There is a high non-attendance and dropout attrition from weight management interventions for adults with obesity. Patient dissatisfaction with consultations involving decisions about interventions may be a factor. A systematic review was undertaken of qualitative studies reporting perceptions, experiences, contexts and influences for adults facing, or reflecting on, weight management. The aim was to synthesize a generic model of influences on decision-making about weight management for adult patients. Electronic database and hand searches identified 29 qualitative studies involving 1387 participants (mean age 45.3 years; mean BMI 37.1?kg?m(-2) ; 79.9% women). Seven overarching themes were inductively derived from extracted data spanning: cultural identity; social structures such as gender; responses to obesity stigma; previous weight loss experiences; personal motivators and barriers; social support; and practical resources. A model is presented in the paper. Improving decisions about weight management requires attention to how diffuse cultural and psycho-social factors, such as obesity stigma, influence patient choices. Reflection on experiences of previous attempts at weight loss is also essential, as are practical resource factors - particularly for less affluent groups. Considering these factors along with more established theories of individual psychological motivations and barriers may help to improve initial participation and retention within interventions. PMID:25585575

  15. Practices and Challenges of Growth Monitoring and Promotion in Ethiopia: A Qualitative Study

    PubMed Central

    Moser, Albine; Blanco, Roman; Spigt, Mark; Dinant, Geert Jan

    2014-01-01

    ABSTRACT The use of growth monitoring and promotion (GMP) has become widespread. It is a potential contributor towards achieving the Millennium Development Goals of halving hunger and reducing child mortality by two-thirds within 2015. Yet, GMP appears to be a prerequisite for good child health but several studies have shown that there is a discrepancy between the purpose and the practice of GMP. The high prevalence of malnutrition in many developing countries seems to confirm this fact. A descriptive qualitative study was carried out from April to September 2011. Focus group discussions and in-depth interviews were conducted amongst mothers and health workers. Data were analyzed using a qualitative content analysis technique, with the support of ATLAS.ti 5.0 software. The results suggest that most mothers were aware of the need for regular weight monitoring while health workers also seemed to be well-aware and to practise GMP according to the international guidelines. However, there was a deficit in maternal knowledge with regard to child-feeding and a lack of basic resources to keep and/or to buy healthful and nutritionally-rich food. Furthermore, the role of the husband was not always supportive of proper child-feeding. In general, GMP is unlikely to succeed if mothers lack awareness of proper child-feeding practices, and if they are not supported by their husbands. PMID:25395907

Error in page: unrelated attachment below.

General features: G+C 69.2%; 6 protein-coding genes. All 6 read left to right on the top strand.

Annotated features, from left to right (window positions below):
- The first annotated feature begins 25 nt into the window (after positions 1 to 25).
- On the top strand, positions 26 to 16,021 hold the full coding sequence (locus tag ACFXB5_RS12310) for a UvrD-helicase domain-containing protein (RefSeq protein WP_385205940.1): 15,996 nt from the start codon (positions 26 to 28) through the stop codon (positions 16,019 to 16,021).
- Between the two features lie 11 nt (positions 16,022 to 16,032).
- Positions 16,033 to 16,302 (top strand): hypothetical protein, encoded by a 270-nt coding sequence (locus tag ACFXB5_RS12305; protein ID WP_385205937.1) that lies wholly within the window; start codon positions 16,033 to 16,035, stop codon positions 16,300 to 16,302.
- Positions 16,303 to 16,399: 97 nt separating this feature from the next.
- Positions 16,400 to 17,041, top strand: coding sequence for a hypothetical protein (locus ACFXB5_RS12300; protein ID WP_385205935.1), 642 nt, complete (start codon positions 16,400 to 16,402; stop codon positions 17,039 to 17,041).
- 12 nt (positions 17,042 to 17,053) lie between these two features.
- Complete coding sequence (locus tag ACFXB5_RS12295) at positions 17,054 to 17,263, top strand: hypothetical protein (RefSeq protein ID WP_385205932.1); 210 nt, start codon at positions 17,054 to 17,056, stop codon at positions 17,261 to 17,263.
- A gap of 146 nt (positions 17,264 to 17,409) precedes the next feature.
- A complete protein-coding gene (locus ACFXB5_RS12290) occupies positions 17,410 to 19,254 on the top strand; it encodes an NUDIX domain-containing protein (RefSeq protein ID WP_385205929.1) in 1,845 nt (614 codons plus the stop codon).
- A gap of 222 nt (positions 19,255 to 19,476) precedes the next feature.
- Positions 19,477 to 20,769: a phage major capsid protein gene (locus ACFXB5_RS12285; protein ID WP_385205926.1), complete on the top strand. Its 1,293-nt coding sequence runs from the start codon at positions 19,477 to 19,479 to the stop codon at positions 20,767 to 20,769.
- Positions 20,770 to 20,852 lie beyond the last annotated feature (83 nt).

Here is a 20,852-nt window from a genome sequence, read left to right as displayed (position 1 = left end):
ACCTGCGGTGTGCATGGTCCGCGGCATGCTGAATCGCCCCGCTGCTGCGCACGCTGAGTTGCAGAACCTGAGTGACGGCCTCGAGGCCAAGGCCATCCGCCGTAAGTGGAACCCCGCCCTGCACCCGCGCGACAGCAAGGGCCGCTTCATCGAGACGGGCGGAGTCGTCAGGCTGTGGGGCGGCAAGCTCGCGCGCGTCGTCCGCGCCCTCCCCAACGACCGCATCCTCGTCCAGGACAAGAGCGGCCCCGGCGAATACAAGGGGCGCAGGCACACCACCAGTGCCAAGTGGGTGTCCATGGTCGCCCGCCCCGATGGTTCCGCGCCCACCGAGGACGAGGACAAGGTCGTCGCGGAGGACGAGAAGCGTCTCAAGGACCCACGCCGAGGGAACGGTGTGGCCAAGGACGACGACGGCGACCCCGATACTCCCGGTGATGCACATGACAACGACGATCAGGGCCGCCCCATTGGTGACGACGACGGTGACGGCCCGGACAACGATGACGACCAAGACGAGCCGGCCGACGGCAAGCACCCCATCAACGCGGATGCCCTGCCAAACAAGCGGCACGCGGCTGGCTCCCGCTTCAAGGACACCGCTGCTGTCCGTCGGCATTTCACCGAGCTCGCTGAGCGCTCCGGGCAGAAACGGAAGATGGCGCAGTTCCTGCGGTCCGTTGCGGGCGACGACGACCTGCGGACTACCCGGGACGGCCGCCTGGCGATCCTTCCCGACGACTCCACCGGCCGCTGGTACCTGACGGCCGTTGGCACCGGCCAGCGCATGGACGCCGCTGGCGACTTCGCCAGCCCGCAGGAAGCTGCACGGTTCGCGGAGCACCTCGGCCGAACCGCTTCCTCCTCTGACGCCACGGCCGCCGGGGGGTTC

16. Emotions and social relationships for breast and gynecologic patients: A qualitative study of coping with recurrence

    PubMed Central

    Thornton, Lisa M.; Levin, Anna O.; Dorfman, Caroline S.; Godiwala, Neha; Heitzmann, Carolyn; Andersen, Barbara L.

    2014-01-01